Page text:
When you write a Privacy Notice, you are making a public statement about how your organization handles personal information. It’s a commitment you make to the users of the website. In some countries, such as the U.S., you will be held to your commitments by various government entities. As U.S.-based background screeners know, we are under the enforcement power of the Federal Trade Commission, among other regulators. This means that our statements in the Privacy Notice must be an accurate reflection of how we handle personal information. You will also be held to your commitments by your audience.

One of the early steps that must be taken when writing a Privacy Notice is to understand your organization’s privacy. (Hence, all the questions to Adam.) It requires you to think through what you are collecting, why are you collecting it, and how secure it is. These are all good questions to ask when you are collecting any personal information in any country. It’s a mini data inventory process.

If you write the Privacy Notice while you are in the process of building the website, it can help you build the site using Privacy by Design (PbD) principles. For readers who are subject to the GDPR, you will recall the requirements of Article 25: data protection by design and by default. Writing this Notice also required me to think through the alternatives to collecting information on the site. The Notice I wrote provided information for how the user could get the information directly to the VC, rather than submitting it via the site. Expressing the options to the user gives the user the choice of how their data will be collected and handled. That helps with the Visibility and Transparency as well as Respect for User Privacy principles of PbD.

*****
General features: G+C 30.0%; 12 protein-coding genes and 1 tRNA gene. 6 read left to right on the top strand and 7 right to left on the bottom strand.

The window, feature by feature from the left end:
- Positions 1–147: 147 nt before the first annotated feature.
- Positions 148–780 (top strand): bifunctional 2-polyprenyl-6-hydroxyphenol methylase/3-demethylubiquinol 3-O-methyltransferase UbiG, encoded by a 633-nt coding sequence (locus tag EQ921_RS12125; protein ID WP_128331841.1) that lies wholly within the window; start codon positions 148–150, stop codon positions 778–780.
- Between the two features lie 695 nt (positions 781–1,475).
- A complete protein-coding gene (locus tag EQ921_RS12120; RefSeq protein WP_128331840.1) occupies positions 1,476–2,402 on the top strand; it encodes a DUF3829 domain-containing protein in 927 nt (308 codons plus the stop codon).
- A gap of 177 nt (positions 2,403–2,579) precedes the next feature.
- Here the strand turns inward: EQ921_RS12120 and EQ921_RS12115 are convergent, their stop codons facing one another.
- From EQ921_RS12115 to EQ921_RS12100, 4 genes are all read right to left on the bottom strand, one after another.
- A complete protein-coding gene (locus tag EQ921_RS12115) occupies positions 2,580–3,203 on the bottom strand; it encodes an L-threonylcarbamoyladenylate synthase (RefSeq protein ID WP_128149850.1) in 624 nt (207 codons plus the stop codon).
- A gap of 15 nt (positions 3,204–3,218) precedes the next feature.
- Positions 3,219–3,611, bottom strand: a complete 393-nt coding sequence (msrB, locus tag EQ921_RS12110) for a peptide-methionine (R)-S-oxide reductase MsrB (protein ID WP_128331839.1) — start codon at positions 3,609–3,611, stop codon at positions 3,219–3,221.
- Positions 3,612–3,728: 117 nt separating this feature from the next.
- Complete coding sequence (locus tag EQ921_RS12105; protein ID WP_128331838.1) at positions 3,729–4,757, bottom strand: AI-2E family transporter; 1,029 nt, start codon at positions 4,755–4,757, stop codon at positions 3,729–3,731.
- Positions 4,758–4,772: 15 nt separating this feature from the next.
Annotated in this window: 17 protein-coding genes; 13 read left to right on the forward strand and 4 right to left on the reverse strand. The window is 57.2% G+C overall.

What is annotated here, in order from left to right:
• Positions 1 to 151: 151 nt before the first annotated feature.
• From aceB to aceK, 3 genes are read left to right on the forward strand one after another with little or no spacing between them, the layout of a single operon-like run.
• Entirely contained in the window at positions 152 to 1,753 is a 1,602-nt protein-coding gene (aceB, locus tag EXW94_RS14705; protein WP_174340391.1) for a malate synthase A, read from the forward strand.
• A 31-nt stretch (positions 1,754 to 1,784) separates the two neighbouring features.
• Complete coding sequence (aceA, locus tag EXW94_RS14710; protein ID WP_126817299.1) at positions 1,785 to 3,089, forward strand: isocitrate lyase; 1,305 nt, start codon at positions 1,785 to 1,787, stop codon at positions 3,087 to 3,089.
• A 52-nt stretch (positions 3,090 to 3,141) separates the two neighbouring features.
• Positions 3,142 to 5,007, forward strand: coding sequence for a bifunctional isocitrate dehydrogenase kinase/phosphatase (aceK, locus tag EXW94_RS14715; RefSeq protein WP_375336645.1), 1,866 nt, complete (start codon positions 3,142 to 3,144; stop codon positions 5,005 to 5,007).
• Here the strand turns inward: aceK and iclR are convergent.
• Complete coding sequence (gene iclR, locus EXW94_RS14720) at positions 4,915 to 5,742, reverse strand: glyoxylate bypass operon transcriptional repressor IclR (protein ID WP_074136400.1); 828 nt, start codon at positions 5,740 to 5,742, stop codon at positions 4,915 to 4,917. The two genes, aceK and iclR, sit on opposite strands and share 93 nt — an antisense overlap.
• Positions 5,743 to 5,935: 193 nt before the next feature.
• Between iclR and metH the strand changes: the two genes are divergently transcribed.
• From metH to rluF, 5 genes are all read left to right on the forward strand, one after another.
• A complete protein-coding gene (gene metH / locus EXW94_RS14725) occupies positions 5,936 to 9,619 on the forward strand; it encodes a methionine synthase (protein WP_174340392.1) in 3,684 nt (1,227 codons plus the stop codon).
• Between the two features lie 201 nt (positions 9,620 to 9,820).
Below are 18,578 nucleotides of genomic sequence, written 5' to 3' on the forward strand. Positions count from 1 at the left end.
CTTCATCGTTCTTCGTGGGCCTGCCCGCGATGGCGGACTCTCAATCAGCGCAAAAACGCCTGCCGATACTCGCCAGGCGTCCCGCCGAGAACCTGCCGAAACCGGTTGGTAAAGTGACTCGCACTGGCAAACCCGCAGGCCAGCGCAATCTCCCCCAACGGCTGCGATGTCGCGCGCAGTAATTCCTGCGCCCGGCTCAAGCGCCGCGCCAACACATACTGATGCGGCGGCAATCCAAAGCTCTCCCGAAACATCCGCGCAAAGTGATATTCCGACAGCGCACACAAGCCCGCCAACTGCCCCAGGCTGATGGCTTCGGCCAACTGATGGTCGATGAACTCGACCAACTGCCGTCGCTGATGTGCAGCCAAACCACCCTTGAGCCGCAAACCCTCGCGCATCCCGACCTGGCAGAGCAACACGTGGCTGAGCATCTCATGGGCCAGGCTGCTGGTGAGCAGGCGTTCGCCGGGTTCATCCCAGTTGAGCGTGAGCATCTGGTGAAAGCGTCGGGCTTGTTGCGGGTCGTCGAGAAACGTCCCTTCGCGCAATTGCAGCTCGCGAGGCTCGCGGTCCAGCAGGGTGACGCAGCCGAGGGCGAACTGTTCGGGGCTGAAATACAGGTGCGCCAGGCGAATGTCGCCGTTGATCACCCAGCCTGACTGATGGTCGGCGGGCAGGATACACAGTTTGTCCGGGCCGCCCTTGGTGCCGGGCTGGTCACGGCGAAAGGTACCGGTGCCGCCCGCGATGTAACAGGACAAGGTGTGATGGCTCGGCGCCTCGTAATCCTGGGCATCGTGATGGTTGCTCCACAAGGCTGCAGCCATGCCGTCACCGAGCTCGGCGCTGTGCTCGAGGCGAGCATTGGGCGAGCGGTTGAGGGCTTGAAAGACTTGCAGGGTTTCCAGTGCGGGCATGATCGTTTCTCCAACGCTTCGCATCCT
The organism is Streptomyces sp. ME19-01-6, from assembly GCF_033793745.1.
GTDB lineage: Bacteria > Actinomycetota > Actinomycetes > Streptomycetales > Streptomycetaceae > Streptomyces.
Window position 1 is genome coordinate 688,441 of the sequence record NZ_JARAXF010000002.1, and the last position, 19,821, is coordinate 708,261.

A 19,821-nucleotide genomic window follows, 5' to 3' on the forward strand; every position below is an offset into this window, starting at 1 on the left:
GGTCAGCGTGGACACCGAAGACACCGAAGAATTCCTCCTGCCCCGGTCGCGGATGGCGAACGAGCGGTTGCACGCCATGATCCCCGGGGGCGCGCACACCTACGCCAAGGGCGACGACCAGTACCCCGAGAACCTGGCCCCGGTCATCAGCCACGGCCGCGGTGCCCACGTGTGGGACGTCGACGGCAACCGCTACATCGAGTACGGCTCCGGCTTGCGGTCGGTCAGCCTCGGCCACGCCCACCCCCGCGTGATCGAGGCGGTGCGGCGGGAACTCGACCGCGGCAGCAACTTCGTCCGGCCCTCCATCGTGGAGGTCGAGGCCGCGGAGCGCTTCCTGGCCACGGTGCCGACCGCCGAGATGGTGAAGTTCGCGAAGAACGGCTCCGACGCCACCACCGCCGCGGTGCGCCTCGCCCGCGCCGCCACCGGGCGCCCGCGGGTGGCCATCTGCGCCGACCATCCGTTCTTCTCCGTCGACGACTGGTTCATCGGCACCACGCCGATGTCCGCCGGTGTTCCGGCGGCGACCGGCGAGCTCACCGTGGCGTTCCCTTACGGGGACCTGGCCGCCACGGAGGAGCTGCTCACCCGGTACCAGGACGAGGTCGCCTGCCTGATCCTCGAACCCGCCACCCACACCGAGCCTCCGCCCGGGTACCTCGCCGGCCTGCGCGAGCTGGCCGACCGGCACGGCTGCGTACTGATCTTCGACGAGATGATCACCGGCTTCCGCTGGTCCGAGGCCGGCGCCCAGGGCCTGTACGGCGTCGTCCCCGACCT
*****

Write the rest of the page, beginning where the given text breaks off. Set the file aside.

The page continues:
If you’re interested in seeing what was drafted as part of this project, contact me at [email protected] and I’ll send you the link.


Kerstin Bagus – Director, Global Initiatives

Kerstin Bagus supports ClearStar’s Global Screening Program as its Director of Global Initiatives. She has more than 30 years of background screening industry experience, working for a variety of firms, large and small. Kerstin is one of the few individuals in the industry who is privacy-certified through the International Association of Privacy Professionals (IAPP) for Canada, the EU, and the U.S.

Kerstin is a passionate participant in the Professional Background Screening Association (PBSA, formerly NAPBS) and is a current member of the Board, in addition to participating on several committees. She also participates on IFDAT’s Legal Committee, with a primary focus on global data privacy.

At ClearStar, we are committed to your success. An important part of your employment screening program involves compliance with various laws and regulations, which is why we are providing information regarding screening requirements in certain countries, region, etc. While we are happy to provide you with this information, it is your responsibility to comply with applicable laws and to understand how such information pertains to your employment screening program. The foregoing information is not offered as legal advice but is instead offered for informational purposes. ClearStar is not a law firm and does not offer legal advice and this communication does not form an attorney client relationship. The foregoing information is therefore not intended as a substitute for the legal advice of a lawyer knowledgeable of the user’s individual circumstances or to provide legal advice. ClearStar makes no assurances regarding the accuracy, completeness, or utility of the information contained in this publication. Legislative, regulatory and case law developments regularly impact on general research and this area is evolving rapidly. ClearStar expressly disclaim any warranties or responsibility or damages associated with or arising out of the information provided herein.